made a bold move in a shaky market by boosting its dividend by 10% Wednesday, but observers say few banks will follow suit amid a still-stressed housing and credit environment.
Wells Fargo shares surged more than 30% Wednesday, after the San Francisco-based bank declared a quarterly common stock dividend of 34 cents a share, up from 31 cents a share. Wells' second-quarter profit of $1.75 billion, or 53 cents a share, beat earnings estimates by 3 cents share, despite a 23% drop from a year ago.
The company's dividend increase and better-than-expected earnings boosted the wider financial sector Wednesday. The
Financial Sector Index shot up 8.1% to close at 5,998.41.
By raising the dividend, Wells wanted to accomplish two things, says Cassandra Toroian, president and chief investment officer of Bell Rock Capital: to "restore confidence in their company/balance sheet" and provide an impetus for short-sellers to move along and target someone else.
"I doubt that we will see many more dividend increases, but you never know," Toroian adds in an email. She does not own shares of Wells Fargo.
Andrew Marquardt, a senior vice president and analyst at Fox-Pitt Kelton Cochran Caronia Waller, echoed Tororian's comments, believing that Wells Fargo is likely to be an exception this quarter.
the results reflect ability to manage through
the tough environment, flight to quality status among customers, and balance sheet strength," he writes in a note. "In
an environment where capital is king, we believe
Wells Fargo stands out in terms of level and generation capacity."
As the earnings season begins, Wall Street is bracing for another difficult quarter from bank stocks. A dividend increase by any bank will be rare this earnings season, particularly as they look to shore up capital as loan losses mount. Other banks that have cut their dividend this year include
, among a host of others.
"This increase which reflects the company's performance and our confidence in its long-term growth, is possible because of our time-tested vision and values, diverse business model and our talented team," Wells Fargo CFO Howard Atkins said in a statement.
Another exception could be
. The company reported
Tuesday, even though profits slid vs. the year-ago quarter.
"Well, first off, that's a board decision, they have to make that decision, but based on the current performance of the company and based on the bias of myself, the management committee and the board, yes that is our intent," Chairman and CEO Richard Davis said during an earnings call, after one participant asked if the company intended to extend the company's record of 36 years of annual dividend increases.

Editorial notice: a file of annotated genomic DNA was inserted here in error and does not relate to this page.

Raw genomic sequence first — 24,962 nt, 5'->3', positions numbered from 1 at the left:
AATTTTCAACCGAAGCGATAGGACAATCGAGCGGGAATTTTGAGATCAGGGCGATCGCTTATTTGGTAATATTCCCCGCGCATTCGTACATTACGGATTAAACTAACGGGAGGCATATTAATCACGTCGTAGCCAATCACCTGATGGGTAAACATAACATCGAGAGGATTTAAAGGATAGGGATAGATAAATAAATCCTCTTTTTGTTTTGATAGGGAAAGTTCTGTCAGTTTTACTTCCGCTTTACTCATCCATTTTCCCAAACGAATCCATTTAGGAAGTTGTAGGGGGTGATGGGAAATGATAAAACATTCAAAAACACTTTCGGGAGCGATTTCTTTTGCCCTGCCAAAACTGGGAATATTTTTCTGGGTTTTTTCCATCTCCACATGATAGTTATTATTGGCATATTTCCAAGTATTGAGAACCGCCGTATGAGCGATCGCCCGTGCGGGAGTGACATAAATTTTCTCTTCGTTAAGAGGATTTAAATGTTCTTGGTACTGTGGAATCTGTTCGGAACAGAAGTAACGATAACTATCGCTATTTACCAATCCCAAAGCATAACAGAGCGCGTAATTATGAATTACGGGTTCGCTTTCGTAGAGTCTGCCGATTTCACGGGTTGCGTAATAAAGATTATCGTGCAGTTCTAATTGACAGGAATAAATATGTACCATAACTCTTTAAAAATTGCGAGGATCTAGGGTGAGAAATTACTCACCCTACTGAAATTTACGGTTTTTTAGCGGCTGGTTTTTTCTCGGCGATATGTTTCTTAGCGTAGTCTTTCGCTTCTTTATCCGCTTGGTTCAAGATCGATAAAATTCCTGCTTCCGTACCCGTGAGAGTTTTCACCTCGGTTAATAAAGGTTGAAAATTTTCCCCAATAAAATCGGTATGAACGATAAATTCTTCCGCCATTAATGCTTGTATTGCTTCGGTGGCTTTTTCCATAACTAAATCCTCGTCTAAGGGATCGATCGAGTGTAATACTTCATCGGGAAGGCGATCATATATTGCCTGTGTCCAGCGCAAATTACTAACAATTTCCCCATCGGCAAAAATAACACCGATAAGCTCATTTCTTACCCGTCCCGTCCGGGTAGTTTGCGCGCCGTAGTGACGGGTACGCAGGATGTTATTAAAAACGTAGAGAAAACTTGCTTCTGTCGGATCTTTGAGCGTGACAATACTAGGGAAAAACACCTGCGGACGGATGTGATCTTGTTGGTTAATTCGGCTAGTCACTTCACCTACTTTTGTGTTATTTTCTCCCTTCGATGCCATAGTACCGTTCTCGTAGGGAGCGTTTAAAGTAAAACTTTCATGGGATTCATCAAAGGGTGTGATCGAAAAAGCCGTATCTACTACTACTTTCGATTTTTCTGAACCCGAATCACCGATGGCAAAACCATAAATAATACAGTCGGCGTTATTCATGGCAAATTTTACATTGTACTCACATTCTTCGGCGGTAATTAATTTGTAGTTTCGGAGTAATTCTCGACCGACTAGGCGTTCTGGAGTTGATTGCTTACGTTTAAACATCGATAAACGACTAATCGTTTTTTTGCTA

"There are really three components: it is what you retain for yourself, it's what you put in stock buy backs and what you put in the dividend. I think with stock buy backs out of the picture for the rest of the year, that was code to tell you guys ... we will continue to have plenty of retained earnings and core capital generation, that's why we will continue to build the story around the logic of why we think we can be so assured that the dividend is safe," Davis said.
Wells Fargo has not been immune to the soured housing market and deteriorating home prices, particularly related to its home equity portfolio. Yet it has nonetheless remained relatively unscathed through the credit crisis. In the quarter, Wells Fargo took a $3 billion provision charge to cover against $1.5 billion of net charge-offs -- flat from the first quarter -- and an additional $1.5 billion reserve, primarily related to its struggling home equity portfolio, it said.
Still, some analysts remain cautious regarding Wells' dividend decision.
"By raising the dividend by 10%, Wells is clearly trying to convey its confidence in its capital position to the market, which is boosting the stock this morning," writes Keith Horowitz, an analyst at Citigroup, in a note on Wednesday. "While we agree its capital position is strong, we don't view this as prudent move in front of an increasingly difficult environment, plus we believe a better use for that capital is for
Wells Fargo to redeploy that capital in high return businesses that would help its long term outlook."